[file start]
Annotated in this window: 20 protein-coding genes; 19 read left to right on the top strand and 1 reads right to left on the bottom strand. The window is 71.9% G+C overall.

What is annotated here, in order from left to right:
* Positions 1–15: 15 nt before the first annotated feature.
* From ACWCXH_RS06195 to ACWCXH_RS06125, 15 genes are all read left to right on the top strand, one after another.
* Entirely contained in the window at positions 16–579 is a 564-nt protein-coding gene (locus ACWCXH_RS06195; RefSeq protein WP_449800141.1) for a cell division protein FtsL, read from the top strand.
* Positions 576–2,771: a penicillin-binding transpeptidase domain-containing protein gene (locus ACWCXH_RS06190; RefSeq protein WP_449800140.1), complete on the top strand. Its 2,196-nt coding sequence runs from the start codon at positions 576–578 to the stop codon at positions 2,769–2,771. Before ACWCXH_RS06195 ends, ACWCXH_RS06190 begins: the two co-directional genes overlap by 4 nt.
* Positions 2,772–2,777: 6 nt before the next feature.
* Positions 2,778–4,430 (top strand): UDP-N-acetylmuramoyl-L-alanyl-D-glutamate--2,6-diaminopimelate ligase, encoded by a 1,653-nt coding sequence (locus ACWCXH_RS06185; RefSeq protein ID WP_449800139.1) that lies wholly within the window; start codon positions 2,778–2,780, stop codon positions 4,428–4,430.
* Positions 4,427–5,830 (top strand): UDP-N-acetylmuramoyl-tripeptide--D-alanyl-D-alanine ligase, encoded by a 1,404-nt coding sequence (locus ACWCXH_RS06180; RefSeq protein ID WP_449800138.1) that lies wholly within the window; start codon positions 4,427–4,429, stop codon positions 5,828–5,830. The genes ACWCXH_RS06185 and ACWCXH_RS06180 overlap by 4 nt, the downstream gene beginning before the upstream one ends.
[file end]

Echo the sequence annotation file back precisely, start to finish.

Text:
Annotated in this window: 20 protein-coding genes; 19 read left to right on the top strand and 1 reads right to left on the bottom strand. The window is 71.9% G+C overall.

What is annotated here, in order from left to right:
* Positions 1–15: 15 nt before the first annotated feature.
* From ACWCXH_RS06195 to ACWCXH_RS06125, 15 genes are all read left to right on the top strand, one after another.
* Entirely contained in the window at positions 16–579 is a 564-nt protein-coding gene (locus ACWCXH_RS06195; RefSeq protein WP_449800141.1) for a cell division protein FtsL, read from the top strand.
* Positions 576–2,771: a penicillin-binding transpeptidase domain-containing protein gene (locus ACWCXH_RS06190; RefSeq protein WP_449800140.1), complete on the top strand. Its 2,196-nt coding sequence runs from the start codon at positions 576–578 to the stop codon at positions 2,769–2,771. Before ACWCXH_RS06195 ends, ACWCXH_RS06190 begins: the two co-directional genes overlap by 4 nt.
* Positions 2,772–2,777: 6 nt before the next feature.
* Positions 2,778–4,430 (top strand): UDP-N-acetylmuramoyl-L-alanyl-D-glutamate--2,6-diaminopimelate ligase, encoded by a 1,653-nt coding sequence (locus ACWCXH_RS06185; RefSeq protein ID WP_449800139.1) that lies wholly within the window; start codon positions 2,778–2,780, stop codon positions 4,428–4,430.
* Positions 4,427–5,830 (top strand): UDP-N-acetylmuramoyl-tripeptide--D-alanyl-D-alanine ligase, encoded by a 1,404-nt coding sequence (locus ACWCXH_RS06180; RefSeq protein ID WP_449800138.1) that lies wholly within the window; start codon positions 4,427–4,429, stop codon positions 5,828–5,830. The genes ACWCXH_RS06185 and ACWCXH_RS06180 overlap by 4 nt, the downstream gene beginning before the upstream one ends.